The 450km format was successfully trialled at three events last year, earning praise for providing a wide range of strategy options that resulted in more interesting races than the standard 300km distance.
Both Fuji races and the August race at Suzuka were held over 450km in 2022, with the remaining five events staying at the regular length.
But for this year’s calendar, the first Suzuka date in early June, as well as the penultimate round in Autopolis, are also set to be run to 450km. Okayama, Sugo and the Motegi finale are expected to stay at 300km.
It means that the 2023 season is set to comprise 3150km of race mileage — the highest figure since 2017, when the Suzuka 1000km was last held.
Last year, GTA chairman Masaaki Bandoh floated the prospect of slightly increasing the 450km distance for the longer races last year, but this idea appears to have been abandoned for the time being.
Likewise, the provision in the sporting regulations for extra points to be awarded for races longer than 700km (or four hours), added to the rulebook last year, will continue to be unused.
Sporting regs tweaked after 2022 controversies
The recently-released 2023 version of the sporting regulations contains several updates, some of which have been added in the wake of specific controversies that occurred last year.
One of these concerned Nissan driver Mitsunori Takaboshi’s race-halting crash at Round 2 at Fuji last year, which came while he was battling the Toyota of Yuhi Sekiguchi for the lead.
Sekiguchi was perceived to have contributed to the crash by utilising the slipstream of a slow-moving car on the long main straight, leaving Takaboshi no time to react when he ducked out of the tow at the last moment – triggering the crash that put the Nissan driver in hospital.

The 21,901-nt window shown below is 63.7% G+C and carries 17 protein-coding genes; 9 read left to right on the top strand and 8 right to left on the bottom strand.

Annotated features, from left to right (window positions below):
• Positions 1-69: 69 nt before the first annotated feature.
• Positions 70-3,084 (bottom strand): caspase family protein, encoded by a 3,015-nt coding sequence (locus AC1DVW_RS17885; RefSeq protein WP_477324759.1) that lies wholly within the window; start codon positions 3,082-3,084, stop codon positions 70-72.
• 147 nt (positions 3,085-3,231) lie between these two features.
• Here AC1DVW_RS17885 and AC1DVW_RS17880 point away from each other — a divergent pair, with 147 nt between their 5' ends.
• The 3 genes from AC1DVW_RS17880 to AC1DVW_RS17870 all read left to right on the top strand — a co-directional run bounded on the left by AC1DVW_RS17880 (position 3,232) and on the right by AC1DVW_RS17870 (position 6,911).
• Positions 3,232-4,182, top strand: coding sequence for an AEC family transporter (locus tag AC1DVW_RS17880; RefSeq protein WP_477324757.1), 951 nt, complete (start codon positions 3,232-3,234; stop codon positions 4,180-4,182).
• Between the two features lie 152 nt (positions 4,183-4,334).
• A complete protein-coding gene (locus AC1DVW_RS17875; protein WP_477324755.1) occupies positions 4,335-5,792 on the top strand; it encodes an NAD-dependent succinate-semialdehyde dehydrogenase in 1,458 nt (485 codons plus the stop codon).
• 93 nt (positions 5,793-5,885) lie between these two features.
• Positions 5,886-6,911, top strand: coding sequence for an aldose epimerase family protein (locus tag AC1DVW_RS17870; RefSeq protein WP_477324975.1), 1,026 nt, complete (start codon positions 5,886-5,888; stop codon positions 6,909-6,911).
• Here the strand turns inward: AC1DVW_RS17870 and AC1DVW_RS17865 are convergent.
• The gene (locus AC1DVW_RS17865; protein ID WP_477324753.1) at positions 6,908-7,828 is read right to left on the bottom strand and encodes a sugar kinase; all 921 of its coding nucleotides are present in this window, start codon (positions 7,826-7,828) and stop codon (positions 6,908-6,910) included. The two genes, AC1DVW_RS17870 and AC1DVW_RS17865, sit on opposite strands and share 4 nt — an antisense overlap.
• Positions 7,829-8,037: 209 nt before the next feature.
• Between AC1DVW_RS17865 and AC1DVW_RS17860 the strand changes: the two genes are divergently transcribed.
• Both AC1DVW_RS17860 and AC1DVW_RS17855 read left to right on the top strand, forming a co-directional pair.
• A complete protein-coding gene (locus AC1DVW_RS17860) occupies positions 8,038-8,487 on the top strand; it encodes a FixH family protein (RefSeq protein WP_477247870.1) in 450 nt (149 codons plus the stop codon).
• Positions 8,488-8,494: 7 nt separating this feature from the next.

While Sekiguchi was not officially held responsible, SUPER GT organisers admitted that the rules would need to be tightened up to prevent similar incidents from occurring in future.
Two new items have been added to the list of acts that are considered dangerous according to SUPER GT’s ‘Moral Hazard Prevention System’ that awards drivers penalty points for unsafe driving.
These are “behaviour that puts another car in danger as a result of neglecting safety measures when there is a slow-moving vehicle due to car trouble” and “tailgating a vehicle that has displayed an intention to make a pitstop or is running slowly due to car trouble”.
In addition, any driver circulating slowly due to car trouble is now required to “notify the following cars by flashing the hazard or blinker and take safety measures so as not to obstruct other cars on the track”.
The driver of the slow-moving car in the case of Takaboshi’s crash, Arnage Racing’s Takeshi Suehiro, was not deemed to have done this, which was one reason Sekiguchi was not penalised in the Fuji incident.
The full-course yellow regulations have also been tweaked in the wake of last year’s Autopolis race during which two GT500 cars, the Real Racing Honda and Racing Project Bandoh Toyota, escaped penalties for overtaking during the 10-second full-course yellow countdown.
Previously, the procedure was for the FCY boards to be shown at the start of the countdown, and for the yellow flags to be waved when the countdown concluded to signify the start of the 80km/h speed limit.
From this season, the yellow flags will be waved at the start of the countdown – clearly showing that overtaking is prohibited – while the FCY boards themselves will not be shown until the countdown concludes.